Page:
Joe: I really believe that if the right opportunity presents itself prior to the trading deadline, you're gonna OK a trade that will bring us a couple of good rotation players, with one of them possibly being a starter. Then I see us signing a significant free agent in the off-season. I just feel that next year's team is gonna be so much stronger than this year's. You think Oracle rocks now....just wait until you start adding the right pieces and the fans see that their team is being built the right way, with a plan, and that the emphasis is on being bold and smart and fixing the problems correctly, as soon as possible. When the fans see that our team is good enough to contend for a victory every night - no matter who the opponent or if the game is at home or on the road - Oracle is going to be one loud, fun, crazy place each and every night!! I am very excited because our future is now. Good things are going to happen real soon! You can just feel it. And I absolutely LOVE our chances of signing a significant free agent in the off-season. The reason is you & Mr. Guber. I just know that if you two get a chance to sit and talk to a player about what we're doing here at Golden State, your vision for the team, your goal of winning championships, and your compassion will be evident - well, I just like our chances a whole lot. And they will be living & working in the Bay Area - how much better does it get than that if you are an athlete?? Plus, I have heard you state how important the draft is so it will be nice to know that a real emphasis will be put in this area to improve our team.
In closing, no complaints here - just excitement! The amount of money you have invested in our team, your interviews with the media, your stated objective to get back to a championship ASAP, your passion to get this right and fan-like impatience with losing....we are really excited. For all these reasons, I plan on attending a game in March with my wife and having a good time in the Bay Area. I want to show my support, thanks and enthusiasm to you by attending a few games each season. I appreciate the excitement you are creating and I can't wait for our team to improve. I know it's coming real soon....and I can't wait.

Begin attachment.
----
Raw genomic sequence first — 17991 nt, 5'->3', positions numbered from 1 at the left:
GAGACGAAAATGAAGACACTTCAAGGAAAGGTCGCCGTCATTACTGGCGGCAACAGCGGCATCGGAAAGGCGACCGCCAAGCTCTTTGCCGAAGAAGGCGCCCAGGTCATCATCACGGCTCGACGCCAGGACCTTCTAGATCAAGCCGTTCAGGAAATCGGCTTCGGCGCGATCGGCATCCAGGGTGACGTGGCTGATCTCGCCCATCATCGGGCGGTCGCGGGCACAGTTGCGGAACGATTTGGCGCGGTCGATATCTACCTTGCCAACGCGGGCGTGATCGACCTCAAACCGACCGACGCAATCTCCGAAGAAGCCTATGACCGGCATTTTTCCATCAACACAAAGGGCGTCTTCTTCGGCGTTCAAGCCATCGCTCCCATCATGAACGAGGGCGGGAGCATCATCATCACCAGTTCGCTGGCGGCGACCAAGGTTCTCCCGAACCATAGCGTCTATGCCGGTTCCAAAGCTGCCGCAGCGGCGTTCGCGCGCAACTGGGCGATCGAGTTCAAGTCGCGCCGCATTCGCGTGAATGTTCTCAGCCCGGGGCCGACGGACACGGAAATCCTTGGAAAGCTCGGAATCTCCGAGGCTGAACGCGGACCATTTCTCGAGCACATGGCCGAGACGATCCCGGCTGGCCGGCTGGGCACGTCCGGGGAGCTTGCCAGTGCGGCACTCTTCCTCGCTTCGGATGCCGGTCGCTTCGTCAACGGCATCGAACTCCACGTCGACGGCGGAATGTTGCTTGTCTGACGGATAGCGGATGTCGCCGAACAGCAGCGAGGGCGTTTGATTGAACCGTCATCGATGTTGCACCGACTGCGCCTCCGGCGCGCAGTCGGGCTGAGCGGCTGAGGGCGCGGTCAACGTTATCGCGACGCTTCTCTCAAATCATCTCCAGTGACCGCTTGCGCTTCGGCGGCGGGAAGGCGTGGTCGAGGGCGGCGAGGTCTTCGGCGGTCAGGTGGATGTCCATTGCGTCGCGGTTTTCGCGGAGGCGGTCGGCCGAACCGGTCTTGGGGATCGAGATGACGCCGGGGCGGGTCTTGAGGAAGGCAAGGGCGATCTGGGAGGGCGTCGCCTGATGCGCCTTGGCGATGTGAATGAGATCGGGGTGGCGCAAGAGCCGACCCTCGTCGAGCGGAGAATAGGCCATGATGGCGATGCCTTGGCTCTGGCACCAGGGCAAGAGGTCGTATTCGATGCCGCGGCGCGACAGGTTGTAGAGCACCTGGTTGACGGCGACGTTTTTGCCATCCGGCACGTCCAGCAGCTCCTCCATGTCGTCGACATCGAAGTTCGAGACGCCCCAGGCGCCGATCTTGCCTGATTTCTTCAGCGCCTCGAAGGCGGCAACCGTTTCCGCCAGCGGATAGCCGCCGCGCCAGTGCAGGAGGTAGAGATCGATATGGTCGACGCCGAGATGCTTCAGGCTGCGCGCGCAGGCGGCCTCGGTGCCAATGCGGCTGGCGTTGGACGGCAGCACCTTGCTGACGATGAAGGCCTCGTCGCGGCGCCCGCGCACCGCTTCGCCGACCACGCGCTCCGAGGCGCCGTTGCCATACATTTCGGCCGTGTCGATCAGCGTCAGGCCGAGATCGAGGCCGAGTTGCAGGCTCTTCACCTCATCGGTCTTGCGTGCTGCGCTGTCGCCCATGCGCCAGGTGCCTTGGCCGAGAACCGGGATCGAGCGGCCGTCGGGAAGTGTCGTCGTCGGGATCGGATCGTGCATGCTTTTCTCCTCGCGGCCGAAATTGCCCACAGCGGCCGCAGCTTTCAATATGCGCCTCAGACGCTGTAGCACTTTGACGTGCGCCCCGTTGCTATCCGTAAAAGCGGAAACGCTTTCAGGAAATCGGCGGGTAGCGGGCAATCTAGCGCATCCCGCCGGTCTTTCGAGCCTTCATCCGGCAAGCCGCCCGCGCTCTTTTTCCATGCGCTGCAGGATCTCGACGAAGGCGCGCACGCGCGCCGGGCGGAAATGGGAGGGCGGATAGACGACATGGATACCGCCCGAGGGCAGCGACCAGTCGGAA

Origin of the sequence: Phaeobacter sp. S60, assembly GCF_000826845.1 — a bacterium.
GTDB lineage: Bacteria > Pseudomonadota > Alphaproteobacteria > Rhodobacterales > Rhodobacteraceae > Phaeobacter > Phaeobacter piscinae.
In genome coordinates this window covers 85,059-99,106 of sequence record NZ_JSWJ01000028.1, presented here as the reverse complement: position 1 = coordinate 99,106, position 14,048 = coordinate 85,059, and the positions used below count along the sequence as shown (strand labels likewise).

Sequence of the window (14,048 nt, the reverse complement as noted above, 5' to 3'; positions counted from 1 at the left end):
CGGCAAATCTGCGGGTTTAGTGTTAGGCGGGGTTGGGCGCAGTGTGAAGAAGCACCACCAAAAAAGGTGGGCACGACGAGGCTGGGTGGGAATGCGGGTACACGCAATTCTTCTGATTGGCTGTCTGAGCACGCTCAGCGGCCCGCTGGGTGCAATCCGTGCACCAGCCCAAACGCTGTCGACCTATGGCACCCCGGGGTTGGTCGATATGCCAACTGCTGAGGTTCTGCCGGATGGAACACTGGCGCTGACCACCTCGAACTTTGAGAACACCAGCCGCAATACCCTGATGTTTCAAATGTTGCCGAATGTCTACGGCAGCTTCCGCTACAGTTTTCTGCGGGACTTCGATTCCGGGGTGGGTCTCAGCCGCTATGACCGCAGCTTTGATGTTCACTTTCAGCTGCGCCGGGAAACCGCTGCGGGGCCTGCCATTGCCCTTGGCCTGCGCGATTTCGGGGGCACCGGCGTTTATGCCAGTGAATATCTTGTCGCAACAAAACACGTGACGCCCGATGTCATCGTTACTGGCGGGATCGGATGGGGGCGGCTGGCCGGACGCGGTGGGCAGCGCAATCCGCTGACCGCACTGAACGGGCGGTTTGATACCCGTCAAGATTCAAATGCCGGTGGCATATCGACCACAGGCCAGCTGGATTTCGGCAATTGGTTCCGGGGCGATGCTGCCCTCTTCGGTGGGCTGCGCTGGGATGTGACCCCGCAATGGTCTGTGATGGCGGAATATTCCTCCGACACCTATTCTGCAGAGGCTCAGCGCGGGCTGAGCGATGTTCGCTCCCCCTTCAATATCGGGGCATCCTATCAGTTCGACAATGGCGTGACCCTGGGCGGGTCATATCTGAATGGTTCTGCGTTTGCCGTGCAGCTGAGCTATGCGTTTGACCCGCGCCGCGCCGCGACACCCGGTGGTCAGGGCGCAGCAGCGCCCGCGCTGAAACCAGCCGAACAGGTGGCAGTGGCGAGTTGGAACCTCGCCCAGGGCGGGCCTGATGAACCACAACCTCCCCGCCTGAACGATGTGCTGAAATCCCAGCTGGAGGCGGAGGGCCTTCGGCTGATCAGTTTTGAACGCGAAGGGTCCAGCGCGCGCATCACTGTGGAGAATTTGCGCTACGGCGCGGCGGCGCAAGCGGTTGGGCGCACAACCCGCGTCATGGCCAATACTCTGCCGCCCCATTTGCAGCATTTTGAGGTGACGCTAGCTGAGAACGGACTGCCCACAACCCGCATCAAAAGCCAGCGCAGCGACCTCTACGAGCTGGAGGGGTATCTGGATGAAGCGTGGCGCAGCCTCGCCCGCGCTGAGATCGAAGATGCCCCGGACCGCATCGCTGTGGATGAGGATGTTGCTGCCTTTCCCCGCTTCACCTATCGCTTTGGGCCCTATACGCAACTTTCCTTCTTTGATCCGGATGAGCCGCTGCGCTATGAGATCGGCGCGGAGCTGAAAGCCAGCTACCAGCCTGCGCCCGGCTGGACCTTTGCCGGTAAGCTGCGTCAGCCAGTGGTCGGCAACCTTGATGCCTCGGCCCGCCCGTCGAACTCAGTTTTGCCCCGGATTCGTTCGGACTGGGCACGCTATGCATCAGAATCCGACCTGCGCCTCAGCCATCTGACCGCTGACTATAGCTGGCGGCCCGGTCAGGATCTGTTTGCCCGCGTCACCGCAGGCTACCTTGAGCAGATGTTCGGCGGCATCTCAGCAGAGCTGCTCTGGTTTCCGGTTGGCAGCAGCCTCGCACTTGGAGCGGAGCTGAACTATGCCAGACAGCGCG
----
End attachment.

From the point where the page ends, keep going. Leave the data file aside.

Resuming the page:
Thank you both. See ya at the game. Go Warriors!
(Home of Super Bowl MVP and Green Bay Packer QB Aaron Rodgers!)
Thanks, QC, for the e-mail. We truly appreciate your support and the fact that you are happy with the direction of the franchise since Peter and I have assumed control. I can feel your passion in the e-mail and I can assure you that we bring that same intensity to the office each day in our effort to make this team and this organization better. I agree with your assessment of Oracle Arena and how we probably do not, at least at this point, comprehend what a great place it will be when - not if - we become a very, very good basketball team. Our fans, including someone like you who has been around since the mid-70s, are the best in the NBA. We realize that as fact.
Please don’t ever lose your enthusiasm, QC. I hope you enjoy your trip to Oracle in March and we hope to see you more in the future. Thanks, again, for the support.